Home • Giardia intestinalis ATCC 50803
Giardia intestinalis
This scanning electron micrograph (SEM) revealed some of the external ultrastructural details displayed by a flagellated Giardia lamblia protozoan parasite. G. lamblia is the organism responsible for causing the diarrheal disease "giardiasis". Once an animal or person has been infected with this protozoan, the parasite lives in the intestine, and is passed in the stool. Because the parasite is protected by an outer shell, it can survive outside the body, and in the environment for long periods of time. Cysts are resistant forms and are responsible for transmission of giardiasis. Both cysts and trophozoites can be found in the feces (diagnostic stages). The cysts are hardy and can survive several months in cold water. Infection occurs by the ingestion of cysts in contaminated water, food, or by the fecal-oral route (hands or fomites). In the small intestine, excystation releases trophozoites (each cyst produces two trophozoites). Trophozoites multiply by longitudinal binary fission, remaining in the lumen of the proximal small bowel where they can be free or attached to the mucosa by a ventral sucking disk. Encystation occurs as the parasites transit toward the colon. The cyst is the stage found most commonly in non-diarrheal feces. Because the cysts are infectious when passed in the stool or shortly afterward, person-to-person transmission is possible. While animals are infected with Giardia, their importance as a reservoir is unclear. Photo credit: CDC / Janice Haney Carr, via Wikimedia Commons. This image is a work of the Centers for Disease Control and Prevention, part of the United States Department of Health and Human Services, taken or made as part of an employee's official duties. As a work of the U.S. federal government, the image is in the public domain.

The genome sequence and gene models of Giardia intestinalis were not determined by the Joint Genome Institute (JGI), but were downloaded from NCBI on May 29, 2018. In order to allow comparative analyses with other genomes sequenced by the JGI, a copy of this genome is incorporated into the JGI Genome Portal. JGI tools were used to automatically annotate predicted proteins. Please note that this copy of the genome is not maintained by NCBI and is therefore not automatically updated.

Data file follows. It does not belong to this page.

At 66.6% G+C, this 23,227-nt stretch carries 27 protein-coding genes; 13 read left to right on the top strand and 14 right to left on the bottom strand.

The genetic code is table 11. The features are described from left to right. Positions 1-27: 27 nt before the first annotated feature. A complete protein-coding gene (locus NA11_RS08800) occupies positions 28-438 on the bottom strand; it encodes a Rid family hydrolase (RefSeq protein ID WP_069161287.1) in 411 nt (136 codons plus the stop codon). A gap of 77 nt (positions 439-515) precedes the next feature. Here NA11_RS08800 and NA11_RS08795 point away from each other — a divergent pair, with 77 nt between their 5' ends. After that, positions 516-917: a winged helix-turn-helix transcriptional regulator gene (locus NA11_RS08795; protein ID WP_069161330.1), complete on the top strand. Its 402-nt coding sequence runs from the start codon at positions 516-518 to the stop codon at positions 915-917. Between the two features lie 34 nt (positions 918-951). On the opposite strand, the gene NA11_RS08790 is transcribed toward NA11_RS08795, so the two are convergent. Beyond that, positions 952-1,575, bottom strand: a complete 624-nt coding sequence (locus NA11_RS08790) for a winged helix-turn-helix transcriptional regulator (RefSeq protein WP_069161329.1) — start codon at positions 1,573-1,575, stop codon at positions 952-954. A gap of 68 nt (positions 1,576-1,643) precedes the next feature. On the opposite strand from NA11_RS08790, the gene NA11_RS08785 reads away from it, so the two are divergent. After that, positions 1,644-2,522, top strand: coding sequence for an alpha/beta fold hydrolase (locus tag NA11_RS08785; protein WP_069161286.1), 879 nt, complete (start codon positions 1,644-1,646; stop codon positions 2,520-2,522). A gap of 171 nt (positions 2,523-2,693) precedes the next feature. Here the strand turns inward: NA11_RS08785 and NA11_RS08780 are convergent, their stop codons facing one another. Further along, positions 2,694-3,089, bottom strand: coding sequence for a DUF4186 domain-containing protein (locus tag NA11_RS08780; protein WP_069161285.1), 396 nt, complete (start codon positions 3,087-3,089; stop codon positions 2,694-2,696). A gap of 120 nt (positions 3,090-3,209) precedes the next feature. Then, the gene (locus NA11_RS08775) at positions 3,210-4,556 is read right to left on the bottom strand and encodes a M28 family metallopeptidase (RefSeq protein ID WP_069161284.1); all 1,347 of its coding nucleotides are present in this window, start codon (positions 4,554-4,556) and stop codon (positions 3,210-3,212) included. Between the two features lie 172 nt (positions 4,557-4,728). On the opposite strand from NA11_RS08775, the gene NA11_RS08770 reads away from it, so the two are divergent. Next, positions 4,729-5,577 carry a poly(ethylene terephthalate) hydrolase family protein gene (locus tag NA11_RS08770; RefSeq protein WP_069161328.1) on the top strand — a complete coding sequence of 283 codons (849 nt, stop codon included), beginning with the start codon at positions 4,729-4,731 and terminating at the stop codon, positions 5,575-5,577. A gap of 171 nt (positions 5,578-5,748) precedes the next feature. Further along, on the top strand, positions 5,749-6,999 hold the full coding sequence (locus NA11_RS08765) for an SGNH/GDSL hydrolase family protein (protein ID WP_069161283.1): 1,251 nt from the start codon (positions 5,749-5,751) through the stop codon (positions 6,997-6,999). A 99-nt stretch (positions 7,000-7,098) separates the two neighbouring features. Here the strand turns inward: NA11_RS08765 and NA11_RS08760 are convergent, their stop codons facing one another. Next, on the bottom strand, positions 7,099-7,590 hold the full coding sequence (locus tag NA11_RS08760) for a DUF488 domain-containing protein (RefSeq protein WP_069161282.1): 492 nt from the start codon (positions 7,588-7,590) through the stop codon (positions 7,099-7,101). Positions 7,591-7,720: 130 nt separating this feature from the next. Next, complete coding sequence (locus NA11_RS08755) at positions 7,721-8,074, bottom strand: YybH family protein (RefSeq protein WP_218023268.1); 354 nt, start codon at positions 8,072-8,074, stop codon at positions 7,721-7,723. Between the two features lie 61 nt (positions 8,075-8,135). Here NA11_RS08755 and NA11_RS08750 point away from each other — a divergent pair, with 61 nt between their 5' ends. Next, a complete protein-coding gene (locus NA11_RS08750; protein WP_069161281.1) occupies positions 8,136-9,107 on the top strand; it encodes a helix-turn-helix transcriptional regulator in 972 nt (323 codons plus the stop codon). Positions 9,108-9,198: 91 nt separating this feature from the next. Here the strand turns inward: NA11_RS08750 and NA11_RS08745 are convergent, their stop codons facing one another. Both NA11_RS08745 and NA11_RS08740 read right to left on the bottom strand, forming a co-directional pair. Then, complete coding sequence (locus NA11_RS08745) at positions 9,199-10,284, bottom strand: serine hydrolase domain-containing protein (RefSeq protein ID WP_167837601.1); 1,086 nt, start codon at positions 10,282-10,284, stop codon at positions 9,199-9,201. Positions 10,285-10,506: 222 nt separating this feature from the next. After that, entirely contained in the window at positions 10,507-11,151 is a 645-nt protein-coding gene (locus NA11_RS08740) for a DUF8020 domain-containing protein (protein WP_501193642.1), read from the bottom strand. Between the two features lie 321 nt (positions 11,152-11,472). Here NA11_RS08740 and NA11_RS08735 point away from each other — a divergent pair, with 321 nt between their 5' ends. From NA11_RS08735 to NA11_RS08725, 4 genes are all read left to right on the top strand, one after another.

The following text comes from NCBI Genome:

Giardia intestinalis

Giardia lamblia, also referred to as Giardia intestinalis, is a common cause of diarrhea (giardiasis) in humans and other mammals throughout the world. It is the most common cause of waterborne outbreaks of diarrhea in the United States and is occasionally seen as a cause of food-borne diarrhea. The prevalence of giardiasis in many developing countries in tropical regions is very high. G. lamblia is a single-celled eukaryotic organism which lacks organelles that are nearly universal in eukaryotes, such as nucleoli, peroxisomes and mitochondria. It also lacks the components of oxidative phosphorylation. It is not clear why G. lamblia maintains a polyploid genome with two apparently identical nuclei. The sequencing of this organism's genome will certainly provide insights into the selective advantage conferred by the two nuclei. The study of other unique features of this protist may provide information on eukaryotic evolution and should facilitate the understanding of this organism's biology and pathogenicity.

Genome Reference(s)